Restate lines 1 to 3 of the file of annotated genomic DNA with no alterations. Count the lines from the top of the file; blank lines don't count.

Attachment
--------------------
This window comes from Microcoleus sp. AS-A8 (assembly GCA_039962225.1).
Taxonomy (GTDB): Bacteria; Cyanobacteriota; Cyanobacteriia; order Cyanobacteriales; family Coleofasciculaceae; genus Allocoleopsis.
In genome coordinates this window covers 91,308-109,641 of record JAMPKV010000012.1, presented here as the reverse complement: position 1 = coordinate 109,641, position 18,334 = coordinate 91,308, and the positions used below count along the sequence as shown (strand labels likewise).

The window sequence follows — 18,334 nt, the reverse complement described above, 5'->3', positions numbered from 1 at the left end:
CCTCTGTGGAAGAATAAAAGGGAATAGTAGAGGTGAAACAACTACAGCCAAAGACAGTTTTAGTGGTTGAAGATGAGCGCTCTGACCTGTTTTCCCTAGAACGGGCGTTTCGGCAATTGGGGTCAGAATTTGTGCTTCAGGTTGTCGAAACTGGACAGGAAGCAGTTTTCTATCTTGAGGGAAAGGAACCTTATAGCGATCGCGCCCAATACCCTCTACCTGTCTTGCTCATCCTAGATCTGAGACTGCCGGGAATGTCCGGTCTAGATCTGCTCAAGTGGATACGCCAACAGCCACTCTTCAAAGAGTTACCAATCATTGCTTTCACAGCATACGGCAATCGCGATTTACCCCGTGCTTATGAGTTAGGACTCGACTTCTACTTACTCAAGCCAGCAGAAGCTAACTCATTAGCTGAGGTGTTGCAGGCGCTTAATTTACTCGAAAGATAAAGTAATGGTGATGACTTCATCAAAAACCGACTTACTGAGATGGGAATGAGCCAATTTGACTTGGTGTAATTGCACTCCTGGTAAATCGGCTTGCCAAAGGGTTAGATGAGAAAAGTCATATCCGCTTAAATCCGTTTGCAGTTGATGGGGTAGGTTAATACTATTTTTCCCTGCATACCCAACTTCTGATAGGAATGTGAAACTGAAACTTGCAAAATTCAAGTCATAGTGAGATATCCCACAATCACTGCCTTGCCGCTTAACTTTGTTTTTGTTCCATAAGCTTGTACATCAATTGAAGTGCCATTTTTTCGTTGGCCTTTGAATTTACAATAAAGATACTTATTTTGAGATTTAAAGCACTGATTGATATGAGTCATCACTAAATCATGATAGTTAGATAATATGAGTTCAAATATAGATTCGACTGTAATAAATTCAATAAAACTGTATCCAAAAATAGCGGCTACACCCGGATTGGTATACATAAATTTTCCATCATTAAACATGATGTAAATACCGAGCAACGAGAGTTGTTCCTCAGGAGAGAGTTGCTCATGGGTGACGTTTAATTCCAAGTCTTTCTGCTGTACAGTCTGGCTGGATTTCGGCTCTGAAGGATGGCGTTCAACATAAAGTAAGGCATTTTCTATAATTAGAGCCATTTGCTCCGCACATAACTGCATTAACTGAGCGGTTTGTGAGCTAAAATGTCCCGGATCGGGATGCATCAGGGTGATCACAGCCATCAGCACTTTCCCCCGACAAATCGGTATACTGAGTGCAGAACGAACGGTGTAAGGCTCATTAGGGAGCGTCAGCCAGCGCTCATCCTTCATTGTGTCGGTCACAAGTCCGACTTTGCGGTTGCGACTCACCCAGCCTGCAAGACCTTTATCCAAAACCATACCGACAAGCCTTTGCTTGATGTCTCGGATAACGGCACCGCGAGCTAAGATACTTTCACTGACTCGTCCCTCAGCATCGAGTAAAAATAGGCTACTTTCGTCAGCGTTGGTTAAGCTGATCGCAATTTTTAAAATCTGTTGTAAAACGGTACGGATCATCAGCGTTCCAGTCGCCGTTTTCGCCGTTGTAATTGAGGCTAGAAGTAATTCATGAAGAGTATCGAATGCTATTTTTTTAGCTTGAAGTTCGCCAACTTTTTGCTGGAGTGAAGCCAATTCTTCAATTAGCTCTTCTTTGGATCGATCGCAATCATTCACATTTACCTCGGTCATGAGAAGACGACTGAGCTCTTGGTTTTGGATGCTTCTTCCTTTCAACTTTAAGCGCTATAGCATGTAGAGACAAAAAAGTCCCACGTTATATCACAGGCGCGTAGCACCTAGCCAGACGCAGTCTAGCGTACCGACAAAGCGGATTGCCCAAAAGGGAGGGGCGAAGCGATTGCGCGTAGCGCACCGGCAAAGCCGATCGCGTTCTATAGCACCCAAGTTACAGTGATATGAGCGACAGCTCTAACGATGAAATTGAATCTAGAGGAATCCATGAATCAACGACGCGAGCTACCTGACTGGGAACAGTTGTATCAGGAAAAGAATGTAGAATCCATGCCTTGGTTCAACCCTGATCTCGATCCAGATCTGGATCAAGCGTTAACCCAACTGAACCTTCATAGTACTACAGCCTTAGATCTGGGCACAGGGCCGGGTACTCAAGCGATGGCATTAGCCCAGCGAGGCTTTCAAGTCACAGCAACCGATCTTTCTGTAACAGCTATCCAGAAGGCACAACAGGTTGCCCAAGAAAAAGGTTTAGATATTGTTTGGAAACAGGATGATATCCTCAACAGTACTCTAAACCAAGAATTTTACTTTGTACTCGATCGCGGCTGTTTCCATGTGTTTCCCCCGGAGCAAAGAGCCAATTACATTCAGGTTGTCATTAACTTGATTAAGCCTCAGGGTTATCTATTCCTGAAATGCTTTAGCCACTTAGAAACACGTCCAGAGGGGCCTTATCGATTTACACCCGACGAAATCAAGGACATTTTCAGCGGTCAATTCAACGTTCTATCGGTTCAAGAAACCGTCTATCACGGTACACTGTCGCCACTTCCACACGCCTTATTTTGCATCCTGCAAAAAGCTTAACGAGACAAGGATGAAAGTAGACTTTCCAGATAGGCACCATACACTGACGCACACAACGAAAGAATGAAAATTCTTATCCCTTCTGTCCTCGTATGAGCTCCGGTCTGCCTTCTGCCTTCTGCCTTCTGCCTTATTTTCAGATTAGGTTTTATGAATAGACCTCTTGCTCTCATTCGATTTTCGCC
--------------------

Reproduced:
This window comes from Microcoleus sp. AS-A8 (assembly GCA_039962225.1).
Taxonomy (GTDB): Bacteria; Cyanobacteriota; Cyanobacteriia; order Cyanobacteriales; family Coleofasciculaceae; genus Allocoleopsis.
In genome coordinates this window covers 91,308-109,641 of record JAMPKV010000012.1, presented here as the reverse complement: position 1 = coordinate 109,641, position 18,334 = coordinate 91,308, and the positions used below count along the sequence as shown (strand labels likewise).